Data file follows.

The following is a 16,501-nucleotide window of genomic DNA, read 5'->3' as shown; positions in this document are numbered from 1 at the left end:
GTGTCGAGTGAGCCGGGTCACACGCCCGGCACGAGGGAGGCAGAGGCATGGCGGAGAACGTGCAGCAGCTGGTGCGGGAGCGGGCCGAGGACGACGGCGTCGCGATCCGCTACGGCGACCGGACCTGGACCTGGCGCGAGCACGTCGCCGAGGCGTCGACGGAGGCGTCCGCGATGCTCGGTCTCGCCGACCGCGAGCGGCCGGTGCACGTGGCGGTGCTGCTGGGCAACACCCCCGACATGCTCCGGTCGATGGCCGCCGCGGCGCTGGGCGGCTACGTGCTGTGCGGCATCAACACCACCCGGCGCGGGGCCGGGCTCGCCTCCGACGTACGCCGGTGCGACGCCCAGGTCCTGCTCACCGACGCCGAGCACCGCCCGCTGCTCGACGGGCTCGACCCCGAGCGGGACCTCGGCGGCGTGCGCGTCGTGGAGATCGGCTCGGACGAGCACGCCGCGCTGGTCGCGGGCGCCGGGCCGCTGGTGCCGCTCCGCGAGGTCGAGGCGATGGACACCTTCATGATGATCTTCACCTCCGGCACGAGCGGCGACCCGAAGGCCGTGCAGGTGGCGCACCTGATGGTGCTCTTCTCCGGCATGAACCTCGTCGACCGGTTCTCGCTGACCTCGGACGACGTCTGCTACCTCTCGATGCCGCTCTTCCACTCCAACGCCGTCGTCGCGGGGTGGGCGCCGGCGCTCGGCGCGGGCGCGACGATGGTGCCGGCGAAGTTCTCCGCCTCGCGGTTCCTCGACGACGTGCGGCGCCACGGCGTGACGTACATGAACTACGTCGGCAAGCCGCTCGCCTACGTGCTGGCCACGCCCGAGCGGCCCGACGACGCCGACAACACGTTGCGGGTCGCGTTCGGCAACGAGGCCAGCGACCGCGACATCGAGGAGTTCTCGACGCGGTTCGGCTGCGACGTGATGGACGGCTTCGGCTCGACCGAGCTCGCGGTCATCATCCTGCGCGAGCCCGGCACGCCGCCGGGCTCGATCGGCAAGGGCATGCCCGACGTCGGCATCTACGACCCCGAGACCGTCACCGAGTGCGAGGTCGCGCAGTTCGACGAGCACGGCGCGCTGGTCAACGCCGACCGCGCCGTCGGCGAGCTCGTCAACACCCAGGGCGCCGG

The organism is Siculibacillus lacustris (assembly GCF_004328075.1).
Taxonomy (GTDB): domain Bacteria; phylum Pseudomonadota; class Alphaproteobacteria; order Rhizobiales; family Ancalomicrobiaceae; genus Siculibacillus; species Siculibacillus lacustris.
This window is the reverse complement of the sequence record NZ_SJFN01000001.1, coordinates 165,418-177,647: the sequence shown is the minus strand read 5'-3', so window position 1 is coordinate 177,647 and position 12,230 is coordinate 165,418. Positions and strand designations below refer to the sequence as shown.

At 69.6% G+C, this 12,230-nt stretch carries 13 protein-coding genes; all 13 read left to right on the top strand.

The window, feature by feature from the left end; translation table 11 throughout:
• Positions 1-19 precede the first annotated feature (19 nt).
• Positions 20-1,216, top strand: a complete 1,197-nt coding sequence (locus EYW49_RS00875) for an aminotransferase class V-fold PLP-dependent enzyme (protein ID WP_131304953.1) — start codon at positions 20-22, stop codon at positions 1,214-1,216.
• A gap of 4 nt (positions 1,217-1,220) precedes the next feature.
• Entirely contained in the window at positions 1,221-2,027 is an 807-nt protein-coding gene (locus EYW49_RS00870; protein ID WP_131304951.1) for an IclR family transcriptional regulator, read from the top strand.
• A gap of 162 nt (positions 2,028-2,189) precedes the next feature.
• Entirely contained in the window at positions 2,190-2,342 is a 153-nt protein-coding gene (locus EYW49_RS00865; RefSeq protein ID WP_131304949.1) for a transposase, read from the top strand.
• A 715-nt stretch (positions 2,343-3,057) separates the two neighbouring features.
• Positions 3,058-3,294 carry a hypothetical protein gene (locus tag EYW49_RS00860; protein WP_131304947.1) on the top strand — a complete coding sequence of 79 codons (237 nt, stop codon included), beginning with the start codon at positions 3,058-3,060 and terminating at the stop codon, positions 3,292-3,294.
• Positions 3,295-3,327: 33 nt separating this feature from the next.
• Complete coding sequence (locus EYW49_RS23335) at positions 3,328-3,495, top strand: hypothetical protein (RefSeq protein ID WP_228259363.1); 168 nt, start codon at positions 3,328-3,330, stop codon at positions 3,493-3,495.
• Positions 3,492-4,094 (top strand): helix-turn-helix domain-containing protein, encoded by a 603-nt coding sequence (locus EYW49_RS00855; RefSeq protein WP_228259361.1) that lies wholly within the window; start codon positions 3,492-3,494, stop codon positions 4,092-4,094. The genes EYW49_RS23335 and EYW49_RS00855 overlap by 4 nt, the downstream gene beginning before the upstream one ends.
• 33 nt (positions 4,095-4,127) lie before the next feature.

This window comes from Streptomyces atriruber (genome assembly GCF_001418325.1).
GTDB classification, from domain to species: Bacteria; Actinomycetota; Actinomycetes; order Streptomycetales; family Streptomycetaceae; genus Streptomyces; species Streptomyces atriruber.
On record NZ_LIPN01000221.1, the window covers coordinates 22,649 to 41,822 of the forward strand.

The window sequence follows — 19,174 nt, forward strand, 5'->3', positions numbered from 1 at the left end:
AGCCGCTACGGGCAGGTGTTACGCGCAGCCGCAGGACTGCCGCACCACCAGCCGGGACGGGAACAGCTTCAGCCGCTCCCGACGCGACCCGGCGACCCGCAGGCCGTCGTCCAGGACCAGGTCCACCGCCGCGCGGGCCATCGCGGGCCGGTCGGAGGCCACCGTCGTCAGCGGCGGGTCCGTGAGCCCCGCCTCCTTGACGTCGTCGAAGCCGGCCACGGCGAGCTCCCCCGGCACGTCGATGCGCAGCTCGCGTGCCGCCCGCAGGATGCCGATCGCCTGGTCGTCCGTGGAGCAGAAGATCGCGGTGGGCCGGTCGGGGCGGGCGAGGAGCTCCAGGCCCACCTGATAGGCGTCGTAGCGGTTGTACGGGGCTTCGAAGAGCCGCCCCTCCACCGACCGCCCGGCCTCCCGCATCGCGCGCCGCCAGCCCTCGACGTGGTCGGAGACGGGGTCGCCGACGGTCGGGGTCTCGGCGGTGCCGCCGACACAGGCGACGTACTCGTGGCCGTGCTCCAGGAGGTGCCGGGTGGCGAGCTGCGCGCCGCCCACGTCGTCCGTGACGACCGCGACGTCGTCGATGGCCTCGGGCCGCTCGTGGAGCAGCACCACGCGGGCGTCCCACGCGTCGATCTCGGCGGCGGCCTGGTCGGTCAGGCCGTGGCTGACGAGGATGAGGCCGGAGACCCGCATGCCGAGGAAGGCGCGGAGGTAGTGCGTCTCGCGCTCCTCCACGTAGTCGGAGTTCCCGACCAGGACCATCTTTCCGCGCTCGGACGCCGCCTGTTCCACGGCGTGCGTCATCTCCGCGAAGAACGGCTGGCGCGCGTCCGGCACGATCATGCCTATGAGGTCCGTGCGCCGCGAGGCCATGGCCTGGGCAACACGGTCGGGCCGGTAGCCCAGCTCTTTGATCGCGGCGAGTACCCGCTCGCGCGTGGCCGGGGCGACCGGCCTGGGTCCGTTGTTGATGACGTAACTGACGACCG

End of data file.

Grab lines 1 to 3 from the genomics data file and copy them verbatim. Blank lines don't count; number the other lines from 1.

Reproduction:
The following is a 16,501-nucleotide window of genomic DNA, read 5'->3' as shown; positions in this document are numbered from 1 at the left end:
GTGTCGAGTGAGCCGGGTCACACGCCCGGCACGAGGGAGGCAGAGGCATGGCGGAGAACGTGCAGCAGCTGGTGCGGGAGCGGGCCGAGGACGACGGCGTCGCGATCCGCTACGGCGACCGGACCTGGACCTGGCGCGAGCACGTCGCCGAGGCGTCGACGGAGGCGTCCGCGATGCTCGGTCTCGCCGACCGCGAGCGGCCGGTGCACGTGGCGGTGCTGCTGGGCAACACCCCCGACATGCTCCGGTCGATGGCCGCCGCGGCGCTGGGCGGCTACGTGCTGTGCGGCATCAACACCACCCGGCGCGGGGCCGGGCTCGCCTCCGACGTACGCCGGTGCGACGCCCAGGTCCTGCTCACCGACGCCGAGCACCGCCCGCTGCTCGACGGGCTCGACCCCGAGCGGGACCTCGGCGGCGTGCGCGTCGTGGAGATCGGCTCGGACGAGCACGCCGCGCTGGTCGCGGGCGCCGGGCCGCTGGTGCCGCTCCGCGAGGTCGAGGCGATGGACACCTTCATGATGATCTTCACCTCCGGCACGAGCGGCGACCCGAAGGCCGTGCAGGTGGCGCACCTGATGGTGCTCTTCTCCGGCATGAACCTCGTCGACCGGTTCTCGCTGACCTCGGACGACGTCTGCTACCTCTCGATGCCGCTCTTCCACTCCAACGCCGTCGTCGCGGGGTGGGCGCCGGCGCTCGGCGCGGGCGCGACGATGGTGCCGGCGAAGTTCTCCGCCTCGCGGTTCCTCGACGACGTGCGGCGCCACGGCGTGACGTACATGAACTACGTCGGCAAGCCGCTCGCCTACGTGCTGGCCACGCCCGAGCGGCCCGACGACGCCGACAACACGTTGCGGGTCGCGTTCGGCAACGAGGCCAGCGACCGCGACATCGAGGAGTTCTCGACGCGGTTCGGCTGCGACGTGATGGACGGCTTCGGCTCGACCGAGCTCGCGGTCATCATCCTGCGCGAGCCCGGCACGCCGCCGGGCTCGATCGGCAAGGGCATGCCCGACGTCGGCATCTACGACCCCGAGACCGTCACCGAGTGCGAGGTCGCGCAGTTCGACGAGCACGGCGCGCTGGTCAACGCCGACCGCGCCGTCGGCGAGCTCGTCAACACCCAGGGCGCCGG

The organism is Siculibacillus lacustris (assembly GCF_004328075.1).